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Eur J Neurosci. 2016 Dec;44(11):2935-2943. doi: 10.1111/ejn.13383. Epub 2016 Sep 13.

Virally delivered, constitutively active NFκB improves survival of injured retinal ganglion cells.

Author information

1
Department of Ophthalmology, Bascom Palmer Eye Institute, University of Miami Miller School of Medicine, Miami, FL, 33136, USA.
2
Miami Project to Cure Paralysis, University of Miami Miller School of Medicine, Miami, FL, USA.
3
Department of Microbiology and Immunology, University of Miami Miller School of Medicine, Miami, FL, USA.

Abstract

As axon damage and retinal ganglion cell (RGC) loss lead to blindness, therapies that increase RGC survival and axon regrowth have direct clinical relevance. Given that NFκB signaling is critical for neuronal survival and may regulate neurite growth, we investigated the therapeutic potential of NFκB signaling in RGC survival and axon regeneration. Although both NFκB subunits (p65 and p50) are present in RGCs, p65 exists in an inactive (unphosphorylated) state when RGCs are subjected to neurotoxic conditions. In this study, we used a phosphomimetic approach to generate DNA coding for an activated (phosphorylated) p65 (p65mut), then employed an adeno-associated virus serotype 2 (AAV2) to deliver the DNA into RGCs. We tested whether constitutive p65mut expression prevents death and facilitates neurite outgrowth in RGCs subjected to transient retinal ischemia or optic nerve crush (ONC), two models of neurotoxicity. Our data indicate that RGCs treated with AAV2-p65mut displayed a significant increase in survival compared to controls in ONC model (77 ± 7% vs. 25 ± 3%, P-value = 0.0001). We also found protective effect of modified p65 in RGCs of ischemic retinas (55 ± 12% vs. 35 ± 6%), but not to a statistically significant degree (P-value = 0.14). We did not detect a difference in axon regeneration between experimental and control animals after ONC. These findings suggest that increased NFκB signaling in RGCs attenuates retinal damage in animal models of neurodegeneration, but insignificantly impacts axon regeneration.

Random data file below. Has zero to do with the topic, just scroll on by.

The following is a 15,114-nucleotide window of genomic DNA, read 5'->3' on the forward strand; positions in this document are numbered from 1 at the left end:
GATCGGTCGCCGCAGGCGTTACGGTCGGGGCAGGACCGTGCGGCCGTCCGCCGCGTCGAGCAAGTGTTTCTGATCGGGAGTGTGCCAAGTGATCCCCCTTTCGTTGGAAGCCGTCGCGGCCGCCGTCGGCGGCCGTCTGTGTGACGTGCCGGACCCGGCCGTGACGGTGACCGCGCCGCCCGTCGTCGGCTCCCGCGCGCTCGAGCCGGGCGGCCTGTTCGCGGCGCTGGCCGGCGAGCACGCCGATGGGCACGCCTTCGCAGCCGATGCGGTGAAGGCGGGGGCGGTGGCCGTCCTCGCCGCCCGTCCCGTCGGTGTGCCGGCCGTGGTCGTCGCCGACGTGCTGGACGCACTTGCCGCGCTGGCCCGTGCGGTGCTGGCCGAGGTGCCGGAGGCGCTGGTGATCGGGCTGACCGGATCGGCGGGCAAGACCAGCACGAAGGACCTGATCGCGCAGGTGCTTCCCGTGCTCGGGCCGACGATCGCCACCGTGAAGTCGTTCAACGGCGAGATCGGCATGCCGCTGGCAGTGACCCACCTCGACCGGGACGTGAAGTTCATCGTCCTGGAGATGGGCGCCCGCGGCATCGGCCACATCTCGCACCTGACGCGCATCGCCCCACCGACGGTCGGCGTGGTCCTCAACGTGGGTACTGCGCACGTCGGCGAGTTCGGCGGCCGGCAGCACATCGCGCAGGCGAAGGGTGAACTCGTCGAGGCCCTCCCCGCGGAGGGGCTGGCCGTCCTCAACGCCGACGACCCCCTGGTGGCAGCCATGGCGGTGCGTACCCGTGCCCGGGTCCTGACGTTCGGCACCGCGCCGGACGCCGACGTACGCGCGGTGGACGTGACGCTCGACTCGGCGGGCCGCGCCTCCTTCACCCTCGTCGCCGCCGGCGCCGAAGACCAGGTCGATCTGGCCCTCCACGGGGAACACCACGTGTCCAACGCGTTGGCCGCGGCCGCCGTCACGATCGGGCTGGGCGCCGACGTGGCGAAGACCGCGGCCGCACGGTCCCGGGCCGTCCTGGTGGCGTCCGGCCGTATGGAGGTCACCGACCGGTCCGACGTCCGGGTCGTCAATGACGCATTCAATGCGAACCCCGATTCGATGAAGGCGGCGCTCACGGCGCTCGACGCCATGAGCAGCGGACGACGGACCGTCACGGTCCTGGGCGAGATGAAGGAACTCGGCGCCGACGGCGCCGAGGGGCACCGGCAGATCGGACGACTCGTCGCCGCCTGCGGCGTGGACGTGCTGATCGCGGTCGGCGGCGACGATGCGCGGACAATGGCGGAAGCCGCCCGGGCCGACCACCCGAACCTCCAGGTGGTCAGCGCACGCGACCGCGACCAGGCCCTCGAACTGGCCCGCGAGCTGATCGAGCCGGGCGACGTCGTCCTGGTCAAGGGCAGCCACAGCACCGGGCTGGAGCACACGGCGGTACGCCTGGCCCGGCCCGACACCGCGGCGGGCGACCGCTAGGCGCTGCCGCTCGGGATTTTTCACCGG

KEYWORDS:

adeno-associated virus serotype 2; optic nerve crush model; phosphomimetic; retinal ganglion cells; transient retinal ischemia model

PMID:
27564592
PMCID:
PMC5138106
DOI:
10.1111/ejn.13383
[Indexed for MEDLINE]
Free PMC Article

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